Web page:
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Alberta

Hydrogen Fuel Cell Technology Is The Way Forward

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I met an Uber driver recently that drives a 100% electric vehicle. It was bright green. His name was Michael, he says he makes over $80,000 a year driving an Uber.  He drives his electric vehicle from 5am till 11am, takes the afternoon to charge it up and then does a second shift from 8pm to 11pm. Excited to see the future of hydrogen fuel cell technology and the impact on transportation.

https://ca.linkedin.com/in/harrie-vredenburg-05b7052

Dr. Vredenburg is a leading scholar in the areas of competitive strategy, innovation, sustainable development and corporate governance in the global energy and natural resource industries and serves as the Suncor Chair in Strategy and Sustainability  He has authored or coauthored more than 50 frequently cited articles in leading international publications including Strategic Management Journal, Organization Science, MIT Sloan Management Review, Harvard Business Review, Energy Policy, Energies, Technovation, International Journal of Economics & Business Research and Global Business & Economics Review.  He has also coauthored government reports on industry regulation, innovation and competitiveness and on nuclear energy and he consults to industry.  According to Google Scholar, his publications have been cited more than 5,000 times.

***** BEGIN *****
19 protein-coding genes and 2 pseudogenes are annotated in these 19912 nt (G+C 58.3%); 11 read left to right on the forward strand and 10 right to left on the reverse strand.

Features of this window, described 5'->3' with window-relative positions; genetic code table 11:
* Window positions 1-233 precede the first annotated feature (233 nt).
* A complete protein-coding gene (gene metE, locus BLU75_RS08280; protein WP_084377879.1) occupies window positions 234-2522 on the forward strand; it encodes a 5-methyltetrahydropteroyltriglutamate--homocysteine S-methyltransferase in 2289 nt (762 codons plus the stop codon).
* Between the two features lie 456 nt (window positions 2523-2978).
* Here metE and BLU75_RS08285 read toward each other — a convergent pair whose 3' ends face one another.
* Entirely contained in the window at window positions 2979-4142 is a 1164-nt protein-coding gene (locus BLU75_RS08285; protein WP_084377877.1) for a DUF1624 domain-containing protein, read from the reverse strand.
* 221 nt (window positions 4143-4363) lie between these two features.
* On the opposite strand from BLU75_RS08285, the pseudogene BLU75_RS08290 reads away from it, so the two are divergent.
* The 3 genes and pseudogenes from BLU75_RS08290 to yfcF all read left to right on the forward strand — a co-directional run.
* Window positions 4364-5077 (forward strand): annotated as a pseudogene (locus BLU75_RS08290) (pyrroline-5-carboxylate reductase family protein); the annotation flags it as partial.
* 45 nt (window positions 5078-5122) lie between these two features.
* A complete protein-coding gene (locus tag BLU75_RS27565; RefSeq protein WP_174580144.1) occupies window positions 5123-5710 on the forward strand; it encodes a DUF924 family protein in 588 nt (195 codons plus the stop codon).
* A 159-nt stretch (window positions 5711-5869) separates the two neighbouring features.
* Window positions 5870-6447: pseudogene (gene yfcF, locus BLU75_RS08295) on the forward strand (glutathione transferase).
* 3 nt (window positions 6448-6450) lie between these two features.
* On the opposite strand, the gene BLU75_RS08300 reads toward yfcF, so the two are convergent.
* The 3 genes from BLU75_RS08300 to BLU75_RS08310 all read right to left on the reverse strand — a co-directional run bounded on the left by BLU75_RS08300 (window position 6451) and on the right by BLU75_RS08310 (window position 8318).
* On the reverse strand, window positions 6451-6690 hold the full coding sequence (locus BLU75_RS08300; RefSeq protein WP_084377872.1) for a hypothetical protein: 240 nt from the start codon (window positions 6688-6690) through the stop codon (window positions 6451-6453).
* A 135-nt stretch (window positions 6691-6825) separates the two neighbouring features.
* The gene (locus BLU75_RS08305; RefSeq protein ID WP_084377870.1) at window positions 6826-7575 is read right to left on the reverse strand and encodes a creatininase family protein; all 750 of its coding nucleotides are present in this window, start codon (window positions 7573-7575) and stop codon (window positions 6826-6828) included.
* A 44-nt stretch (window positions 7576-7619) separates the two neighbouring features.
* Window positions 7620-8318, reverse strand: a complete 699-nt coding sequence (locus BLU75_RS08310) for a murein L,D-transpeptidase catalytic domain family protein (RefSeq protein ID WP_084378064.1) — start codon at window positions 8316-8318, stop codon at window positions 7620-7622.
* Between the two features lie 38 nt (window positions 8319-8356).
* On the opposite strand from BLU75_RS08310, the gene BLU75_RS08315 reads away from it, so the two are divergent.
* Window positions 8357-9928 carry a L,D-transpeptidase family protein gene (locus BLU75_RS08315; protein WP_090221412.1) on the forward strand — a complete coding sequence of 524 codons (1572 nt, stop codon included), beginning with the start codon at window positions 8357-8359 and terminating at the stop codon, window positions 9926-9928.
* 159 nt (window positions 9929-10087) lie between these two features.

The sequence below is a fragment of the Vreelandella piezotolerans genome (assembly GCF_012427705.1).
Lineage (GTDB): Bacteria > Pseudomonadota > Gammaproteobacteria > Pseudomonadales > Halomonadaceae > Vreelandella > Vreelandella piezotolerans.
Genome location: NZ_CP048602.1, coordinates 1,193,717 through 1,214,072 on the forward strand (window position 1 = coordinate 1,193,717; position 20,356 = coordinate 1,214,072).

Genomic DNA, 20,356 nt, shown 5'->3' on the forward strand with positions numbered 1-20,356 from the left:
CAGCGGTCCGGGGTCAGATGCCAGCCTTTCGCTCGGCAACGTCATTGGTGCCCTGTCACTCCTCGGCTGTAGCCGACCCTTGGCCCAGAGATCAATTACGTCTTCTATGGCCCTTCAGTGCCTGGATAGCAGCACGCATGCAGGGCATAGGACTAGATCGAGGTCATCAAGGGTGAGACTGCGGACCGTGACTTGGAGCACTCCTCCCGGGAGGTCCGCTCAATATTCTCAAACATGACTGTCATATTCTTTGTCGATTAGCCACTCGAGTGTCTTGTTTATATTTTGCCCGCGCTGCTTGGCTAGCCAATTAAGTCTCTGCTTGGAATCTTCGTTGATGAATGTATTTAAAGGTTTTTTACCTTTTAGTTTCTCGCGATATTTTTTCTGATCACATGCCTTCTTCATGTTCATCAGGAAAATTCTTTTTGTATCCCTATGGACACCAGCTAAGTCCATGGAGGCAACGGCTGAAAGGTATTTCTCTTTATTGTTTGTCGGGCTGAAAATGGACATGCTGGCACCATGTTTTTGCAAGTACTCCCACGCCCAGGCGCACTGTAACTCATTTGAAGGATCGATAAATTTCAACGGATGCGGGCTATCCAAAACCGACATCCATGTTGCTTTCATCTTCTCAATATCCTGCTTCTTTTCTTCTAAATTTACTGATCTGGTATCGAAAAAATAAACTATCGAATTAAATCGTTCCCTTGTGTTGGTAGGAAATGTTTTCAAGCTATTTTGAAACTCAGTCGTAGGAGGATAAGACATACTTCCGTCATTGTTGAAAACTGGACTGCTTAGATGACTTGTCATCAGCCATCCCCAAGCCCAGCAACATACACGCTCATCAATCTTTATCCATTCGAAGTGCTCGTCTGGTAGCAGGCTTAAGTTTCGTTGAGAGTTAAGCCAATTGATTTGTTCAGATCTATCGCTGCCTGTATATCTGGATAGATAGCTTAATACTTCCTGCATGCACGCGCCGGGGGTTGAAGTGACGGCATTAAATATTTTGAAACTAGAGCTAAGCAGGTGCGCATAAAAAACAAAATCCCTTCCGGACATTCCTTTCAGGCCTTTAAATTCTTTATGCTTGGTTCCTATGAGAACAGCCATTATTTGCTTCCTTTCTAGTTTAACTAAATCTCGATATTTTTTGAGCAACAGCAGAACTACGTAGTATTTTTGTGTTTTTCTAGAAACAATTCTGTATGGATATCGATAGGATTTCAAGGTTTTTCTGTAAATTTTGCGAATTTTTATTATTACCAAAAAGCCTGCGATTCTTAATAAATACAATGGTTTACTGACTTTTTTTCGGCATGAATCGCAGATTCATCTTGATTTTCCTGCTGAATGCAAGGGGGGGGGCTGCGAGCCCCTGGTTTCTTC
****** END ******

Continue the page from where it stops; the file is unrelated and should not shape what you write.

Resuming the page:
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Professor & Suncor Chair in Strategy & Sustainability, Haskayne School of Business & Research Fellow, School of Public Policy, University of Calgary

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Alberta

Flames ground Jets 4-1 to take series lead, Winnipeg’s Scheifele injured

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EDMONTON — The Calgary Flames rode superior special teams to a 4-1 win over the demoralized Winnipeg Jets to start their qualifying-round series Saturday.

The Jets didn’t recover from losing centre Mark Scheifele to injury early in the first period. They were outshot 33-18 and dominated by the Flames in the second period.

Calgary’s Johnny Gaudreau and Sean Monahan produced power-play goals and Tobias Rieder scored shorthanded in the second. Andrew Mangiapane added an empty-net goal.

Andrew Copp countered for the Jets in the first period.

Cam Talbot made 17 saves for the win in his first playoff start with the Flames.